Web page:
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Russia's Powerful Media Bubble

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Watching Russian media has been a sobering experience lately.

Over the past month, a tidal wave of patriotic enthusiasm for the aggressive assertion of Russian power in Ukraine has saturated nearly all print, Internet and television in Russia. Alternative and oppositional news sources have been blocked by state order or purged of independent-minded journalists. The only Russian television chan­nel not under state control, the tiny TV Rain, has been cut off from cable distribution and will soon shut its doors for lack of advertising revenue.

Consequently, the great majority of Russians are hearing a single story about events in Ukraine: a "staged" uprising in Kiev, engineered by the agents and finances of Western states, has brought extremists, nationalists, Russophobes and anti-Semites to power, with Russia stepping in to protect not only Russians living in Ukraine, but the entire world from the forces of chaos, greed and extremism.

The Russian leadership and public appear to be largely united in this view of the world, which is supported by a media-bubble of massive proportions and durability. Russians, it seems, now inhabit a parallel universe that is very far from the reality in which Americans and Western Europeans live.

But focusing just on what Russians in Russia receive from their media gets at only part of the problem. Just as worrisome as this is the fact that this Russian media-bubble extends far beyond the borders of the Russian Federation, deep into Ukraine and the Baltic states, encompassing the Russian speaking population of all the former Soviet states that, in Russia, are referred to as the "Near Abroad." These communities, their psyches, their attitudes, and their actions will be of key importance in the months ahead.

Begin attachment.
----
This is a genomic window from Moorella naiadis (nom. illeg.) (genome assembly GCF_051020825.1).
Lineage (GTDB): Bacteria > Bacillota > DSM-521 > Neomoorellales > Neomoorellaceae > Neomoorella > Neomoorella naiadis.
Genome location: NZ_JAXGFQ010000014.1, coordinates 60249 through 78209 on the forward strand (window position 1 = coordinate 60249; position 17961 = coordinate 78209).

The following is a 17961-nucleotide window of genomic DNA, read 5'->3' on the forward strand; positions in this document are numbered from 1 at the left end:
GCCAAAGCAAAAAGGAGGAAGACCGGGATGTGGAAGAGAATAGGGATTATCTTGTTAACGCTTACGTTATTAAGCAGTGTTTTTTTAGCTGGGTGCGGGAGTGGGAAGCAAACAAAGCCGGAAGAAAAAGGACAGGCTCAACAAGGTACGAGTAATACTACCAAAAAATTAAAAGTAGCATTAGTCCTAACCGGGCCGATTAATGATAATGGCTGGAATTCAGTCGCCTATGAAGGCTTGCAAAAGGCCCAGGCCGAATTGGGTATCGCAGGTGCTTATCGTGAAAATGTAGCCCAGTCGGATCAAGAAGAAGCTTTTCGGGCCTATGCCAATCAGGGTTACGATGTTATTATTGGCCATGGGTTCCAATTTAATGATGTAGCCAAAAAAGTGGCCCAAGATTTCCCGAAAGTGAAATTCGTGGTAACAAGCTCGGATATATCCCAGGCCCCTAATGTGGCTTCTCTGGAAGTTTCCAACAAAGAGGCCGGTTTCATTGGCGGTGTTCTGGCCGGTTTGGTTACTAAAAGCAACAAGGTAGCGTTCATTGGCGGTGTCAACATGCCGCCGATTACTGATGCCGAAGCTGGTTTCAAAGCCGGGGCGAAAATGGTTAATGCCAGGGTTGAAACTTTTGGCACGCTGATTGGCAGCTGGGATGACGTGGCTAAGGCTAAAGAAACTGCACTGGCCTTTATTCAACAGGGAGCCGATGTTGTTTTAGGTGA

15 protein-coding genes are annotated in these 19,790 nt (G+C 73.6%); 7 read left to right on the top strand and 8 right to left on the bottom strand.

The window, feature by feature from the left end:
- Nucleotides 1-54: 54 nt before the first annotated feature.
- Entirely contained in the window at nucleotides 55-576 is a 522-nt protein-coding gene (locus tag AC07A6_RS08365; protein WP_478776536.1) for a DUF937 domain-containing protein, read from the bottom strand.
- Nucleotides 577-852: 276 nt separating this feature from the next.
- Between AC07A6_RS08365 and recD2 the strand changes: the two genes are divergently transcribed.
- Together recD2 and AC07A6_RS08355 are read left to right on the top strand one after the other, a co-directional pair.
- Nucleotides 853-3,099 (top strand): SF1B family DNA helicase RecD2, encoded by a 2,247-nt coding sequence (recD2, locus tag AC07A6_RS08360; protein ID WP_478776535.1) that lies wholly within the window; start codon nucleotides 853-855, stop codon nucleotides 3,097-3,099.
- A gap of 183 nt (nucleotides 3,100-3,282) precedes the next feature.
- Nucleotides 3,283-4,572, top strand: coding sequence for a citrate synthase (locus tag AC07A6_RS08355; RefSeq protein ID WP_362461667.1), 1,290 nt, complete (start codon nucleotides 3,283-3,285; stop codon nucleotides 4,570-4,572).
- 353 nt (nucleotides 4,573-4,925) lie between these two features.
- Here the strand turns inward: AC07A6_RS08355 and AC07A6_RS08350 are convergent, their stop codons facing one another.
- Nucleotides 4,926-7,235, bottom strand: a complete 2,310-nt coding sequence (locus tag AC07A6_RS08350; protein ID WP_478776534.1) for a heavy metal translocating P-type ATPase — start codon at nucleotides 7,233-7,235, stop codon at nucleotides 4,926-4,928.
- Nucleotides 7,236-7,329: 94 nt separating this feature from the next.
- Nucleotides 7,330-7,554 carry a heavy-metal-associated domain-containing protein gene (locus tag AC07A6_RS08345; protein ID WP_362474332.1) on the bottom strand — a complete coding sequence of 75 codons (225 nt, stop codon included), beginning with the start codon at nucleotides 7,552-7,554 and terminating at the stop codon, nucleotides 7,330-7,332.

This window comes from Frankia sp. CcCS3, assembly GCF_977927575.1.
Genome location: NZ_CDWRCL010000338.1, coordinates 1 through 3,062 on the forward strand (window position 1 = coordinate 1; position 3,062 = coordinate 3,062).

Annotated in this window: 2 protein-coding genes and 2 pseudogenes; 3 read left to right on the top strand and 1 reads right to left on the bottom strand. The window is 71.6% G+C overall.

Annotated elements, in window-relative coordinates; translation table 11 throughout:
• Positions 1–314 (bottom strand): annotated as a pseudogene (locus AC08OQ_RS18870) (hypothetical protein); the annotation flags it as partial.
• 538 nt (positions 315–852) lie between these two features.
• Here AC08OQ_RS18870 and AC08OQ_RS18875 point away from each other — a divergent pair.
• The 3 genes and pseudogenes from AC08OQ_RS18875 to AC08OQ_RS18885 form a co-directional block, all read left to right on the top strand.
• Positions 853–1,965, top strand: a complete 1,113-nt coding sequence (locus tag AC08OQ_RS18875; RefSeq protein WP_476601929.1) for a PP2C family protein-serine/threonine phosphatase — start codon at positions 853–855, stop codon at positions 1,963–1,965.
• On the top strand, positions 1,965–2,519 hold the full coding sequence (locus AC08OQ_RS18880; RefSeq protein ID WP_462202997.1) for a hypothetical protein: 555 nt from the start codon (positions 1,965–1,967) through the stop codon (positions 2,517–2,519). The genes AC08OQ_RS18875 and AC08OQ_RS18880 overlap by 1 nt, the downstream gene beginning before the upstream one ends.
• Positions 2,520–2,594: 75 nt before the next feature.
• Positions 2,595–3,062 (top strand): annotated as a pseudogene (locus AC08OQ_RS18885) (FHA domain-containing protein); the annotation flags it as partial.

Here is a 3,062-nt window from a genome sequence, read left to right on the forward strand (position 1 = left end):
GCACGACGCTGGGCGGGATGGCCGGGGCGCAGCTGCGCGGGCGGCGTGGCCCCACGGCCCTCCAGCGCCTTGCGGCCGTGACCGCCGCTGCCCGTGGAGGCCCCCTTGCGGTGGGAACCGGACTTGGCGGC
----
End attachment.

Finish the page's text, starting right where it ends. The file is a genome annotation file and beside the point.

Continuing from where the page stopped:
In the past weeks, Vladimir Putin's Address to the Federal Assembly of 2005 (something like the American State of the Union Address), has been quoted quite a bit, in particular the pronouncement that "the destruction of the Soviet Union was the greatest geopolitical catastrophe of the century." Putin's following words (which have received much less attention) dealt with the "Near Abroad" -- in Latvia, Estonia, Lithuania, Ukraine and elsewhere: "For the Russian people this was a true drama. Tens of millions of our compatriots and fellow citizens found themselves beyond the borders of Russian territory." It is that trauma, real or not, that will spark continued friction and potential conflict in this region.

In Putin's view, all of the Soviet Union's former citizens -- at least all ethnically or culturally Russian ones -- remain as members of the Russian political community. They are "compatriots" of present Russians, even though the patria in question no longer exists. Putin repeated this idea in his speech announcing the annexation of Crimea on Tuesday: when the USSR collapsed, "millions of Russians went to sleep in one country and woke up in another, as national minorities."

Putin's term "compatriot" is in fact legally defined in Russia, thanks to legislation that since the late 1990s has granted "compatriots abroad" special rights with regard to immigration, work, and other privileges in Russia and has obligated the Russian state to protect the interests and rights of these populations in significant ways.

Who qualifies as a compatriot? The Soviet Union was a multiethnic state, and the Russian Federation remains one. Russian lawmakers struggled with this question themselves in multiple revisions to the law, and finally decided that pretty much anyone can be a Russian compatriot abroad, as long as they "act Russian and love Russia." According to the most recent redaction of the law, "compatriots abroad" are people living in other states deriving from some ethnicity that has historically resided in Russia, and who have additionally "made a free choice to be spiritually, culturally and legally linked to the Russian Federation." This choice can be demonstrated by "an act of self-identification, reinforced by social or profession­al activity for the preservation of Russian language, the native lan­guages of the peoples of the Russian Federation, the development of Russian culture abroad, etc."

In light of events of recent days, Russian lawmakers may soon add another way of demonstrating one's status as a compatriot: by means of a hurried and legally contested referendum.